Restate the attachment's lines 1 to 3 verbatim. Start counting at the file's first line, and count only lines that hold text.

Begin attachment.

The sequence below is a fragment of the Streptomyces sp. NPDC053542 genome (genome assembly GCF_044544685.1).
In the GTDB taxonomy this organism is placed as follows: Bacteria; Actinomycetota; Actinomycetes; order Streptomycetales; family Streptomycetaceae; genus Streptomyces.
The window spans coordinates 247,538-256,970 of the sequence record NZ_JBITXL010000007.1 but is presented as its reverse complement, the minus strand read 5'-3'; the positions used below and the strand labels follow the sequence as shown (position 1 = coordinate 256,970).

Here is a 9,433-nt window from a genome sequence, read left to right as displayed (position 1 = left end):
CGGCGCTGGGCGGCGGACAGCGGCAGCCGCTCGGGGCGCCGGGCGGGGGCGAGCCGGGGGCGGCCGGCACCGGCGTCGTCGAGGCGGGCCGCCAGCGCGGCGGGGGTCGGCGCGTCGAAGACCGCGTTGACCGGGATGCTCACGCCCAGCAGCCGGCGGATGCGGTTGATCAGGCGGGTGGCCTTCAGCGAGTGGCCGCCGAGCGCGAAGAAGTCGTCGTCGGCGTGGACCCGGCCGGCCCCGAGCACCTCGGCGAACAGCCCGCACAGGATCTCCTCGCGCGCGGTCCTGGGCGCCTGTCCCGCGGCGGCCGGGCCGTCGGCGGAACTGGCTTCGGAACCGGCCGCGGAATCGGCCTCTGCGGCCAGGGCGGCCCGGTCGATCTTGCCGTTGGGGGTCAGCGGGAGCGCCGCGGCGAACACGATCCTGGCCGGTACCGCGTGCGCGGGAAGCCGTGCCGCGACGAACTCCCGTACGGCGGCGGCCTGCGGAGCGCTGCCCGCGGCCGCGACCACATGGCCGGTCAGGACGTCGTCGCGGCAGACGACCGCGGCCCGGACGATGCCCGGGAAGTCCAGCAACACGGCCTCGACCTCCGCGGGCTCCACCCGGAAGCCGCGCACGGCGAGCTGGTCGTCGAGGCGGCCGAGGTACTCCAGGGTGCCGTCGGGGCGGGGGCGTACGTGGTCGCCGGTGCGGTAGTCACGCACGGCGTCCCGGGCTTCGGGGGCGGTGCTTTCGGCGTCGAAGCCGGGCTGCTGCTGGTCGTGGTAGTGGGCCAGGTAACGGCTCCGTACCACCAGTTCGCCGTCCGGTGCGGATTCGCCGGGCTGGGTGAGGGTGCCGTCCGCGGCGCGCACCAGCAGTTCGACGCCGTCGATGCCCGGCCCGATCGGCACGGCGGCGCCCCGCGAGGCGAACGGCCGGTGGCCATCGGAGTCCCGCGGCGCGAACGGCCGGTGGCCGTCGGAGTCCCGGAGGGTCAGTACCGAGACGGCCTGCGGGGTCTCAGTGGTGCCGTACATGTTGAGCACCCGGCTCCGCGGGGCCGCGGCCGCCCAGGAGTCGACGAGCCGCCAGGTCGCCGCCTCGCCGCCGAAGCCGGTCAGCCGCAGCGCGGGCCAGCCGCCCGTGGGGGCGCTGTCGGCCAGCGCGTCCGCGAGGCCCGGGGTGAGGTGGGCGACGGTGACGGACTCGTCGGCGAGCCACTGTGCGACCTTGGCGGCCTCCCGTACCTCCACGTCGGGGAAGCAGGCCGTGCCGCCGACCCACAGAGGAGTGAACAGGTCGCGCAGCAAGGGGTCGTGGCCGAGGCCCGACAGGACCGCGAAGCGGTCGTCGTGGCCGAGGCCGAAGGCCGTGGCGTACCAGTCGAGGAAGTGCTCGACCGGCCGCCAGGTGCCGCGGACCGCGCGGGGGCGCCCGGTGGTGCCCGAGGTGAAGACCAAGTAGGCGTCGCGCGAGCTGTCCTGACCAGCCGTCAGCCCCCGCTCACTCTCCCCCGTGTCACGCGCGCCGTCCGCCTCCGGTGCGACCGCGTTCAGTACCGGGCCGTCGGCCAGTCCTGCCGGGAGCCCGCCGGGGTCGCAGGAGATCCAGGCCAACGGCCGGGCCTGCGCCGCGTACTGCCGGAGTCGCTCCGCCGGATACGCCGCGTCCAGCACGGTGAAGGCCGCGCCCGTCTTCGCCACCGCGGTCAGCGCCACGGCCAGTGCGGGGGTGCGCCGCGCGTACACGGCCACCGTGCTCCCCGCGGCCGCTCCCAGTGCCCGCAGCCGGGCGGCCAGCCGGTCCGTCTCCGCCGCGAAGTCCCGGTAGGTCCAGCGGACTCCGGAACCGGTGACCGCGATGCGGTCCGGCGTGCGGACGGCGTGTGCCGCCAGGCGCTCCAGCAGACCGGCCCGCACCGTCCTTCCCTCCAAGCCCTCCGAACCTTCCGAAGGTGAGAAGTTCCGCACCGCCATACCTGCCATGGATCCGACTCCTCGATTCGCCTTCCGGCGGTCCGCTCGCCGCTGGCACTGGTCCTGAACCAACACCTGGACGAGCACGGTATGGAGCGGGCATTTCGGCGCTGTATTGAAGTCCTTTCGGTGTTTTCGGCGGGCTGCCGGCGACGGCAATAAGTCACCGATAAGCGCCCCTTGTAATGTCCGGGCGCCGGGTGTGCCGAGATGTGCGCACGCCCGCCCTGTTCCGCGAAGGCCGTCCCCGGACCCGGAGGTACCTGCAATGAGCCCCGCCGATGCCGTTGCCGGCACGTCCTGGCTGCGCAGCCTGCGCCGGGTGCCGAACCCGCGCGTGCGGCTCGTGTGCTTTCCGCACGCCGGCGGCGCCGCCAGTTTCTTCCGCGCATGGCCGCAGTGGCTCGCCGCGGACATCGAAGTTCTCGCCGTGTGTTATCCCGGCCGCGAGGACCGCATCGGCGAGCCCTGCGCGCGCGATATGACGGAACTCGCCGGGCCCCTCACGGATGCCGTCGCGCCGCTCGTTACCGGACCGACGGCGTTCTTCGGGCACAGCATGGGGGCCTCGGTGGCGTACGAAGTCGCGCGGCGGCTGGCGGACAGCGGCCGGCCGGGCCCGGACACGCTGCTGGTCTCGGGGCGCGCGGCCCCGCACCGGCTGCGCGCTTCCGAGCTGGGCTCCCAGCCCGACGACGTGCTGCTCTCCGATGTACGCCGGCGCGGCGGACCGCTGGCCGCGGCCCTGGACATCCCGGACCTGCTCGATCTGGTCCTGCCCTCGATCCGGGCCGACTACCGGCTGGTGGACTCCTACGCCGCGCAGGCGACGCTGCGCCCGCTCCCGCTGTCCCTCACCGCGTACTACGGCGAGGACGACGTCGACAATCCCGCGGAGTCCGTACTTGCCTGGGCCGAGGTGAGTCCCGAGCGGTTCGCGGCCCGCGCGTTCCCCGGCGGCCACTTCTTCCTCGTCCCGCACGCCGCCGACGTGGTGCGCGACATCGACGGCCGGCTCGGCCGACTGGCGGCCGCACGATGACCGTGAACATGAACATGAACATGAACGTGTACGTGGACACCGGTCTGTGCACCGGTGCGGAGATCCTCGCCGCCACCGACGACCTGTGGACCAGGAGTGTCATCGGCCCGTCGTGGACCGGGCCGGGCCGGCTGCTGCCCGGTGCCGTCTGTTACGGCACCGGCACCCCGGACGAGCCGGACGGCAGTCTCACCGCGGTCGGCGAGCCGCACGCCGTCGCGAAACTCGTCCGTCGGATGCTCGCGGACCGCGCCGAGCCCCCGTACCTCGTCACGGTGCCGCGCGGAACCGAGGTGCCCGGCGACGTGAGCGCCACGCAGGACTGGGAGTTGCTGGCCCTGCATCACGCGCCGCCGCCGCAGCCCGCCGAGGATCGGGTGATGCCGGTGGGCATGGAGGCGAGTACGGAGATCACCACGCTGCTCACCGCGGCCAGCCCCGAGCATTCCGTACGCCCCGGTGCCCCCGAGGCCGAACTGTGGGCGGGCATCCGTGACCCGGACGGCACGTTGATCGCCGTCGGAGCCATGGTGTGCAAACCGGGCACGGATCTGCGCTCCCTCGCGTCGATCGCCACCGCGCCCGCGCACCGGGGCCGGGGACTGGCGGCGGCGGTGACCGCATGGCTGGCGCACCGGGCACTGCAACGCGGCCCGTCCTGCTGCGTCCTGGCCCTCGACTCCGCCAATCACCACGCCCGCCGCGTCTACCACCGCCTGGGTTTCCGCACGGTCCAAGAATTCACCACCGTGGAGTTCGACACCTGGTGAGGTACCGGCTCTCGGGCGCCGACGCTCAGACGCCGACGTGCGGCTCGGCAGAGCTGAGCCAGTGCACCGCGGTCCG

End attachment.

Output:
The sequence below is a fragment of the Streptomyces sp. NPDC053542 genome (genome assembly GCF_044544685.1).
In the GTDB taxonomy this organism is placed as follows: Bacteria; Actinomycetota; Actinomycetes; order Streptomycetales; family Streptomycetaceae; genus Streptomyces.
The window spans coordinates 247,538-256,970 of the sequence record NZ_JBITXL010000007.1 but is presented as its reverse complement, the minus strand read 5'-3'; the positions used below and the strand labels follow the sequence as shown (position 1 = coordinate 256,970).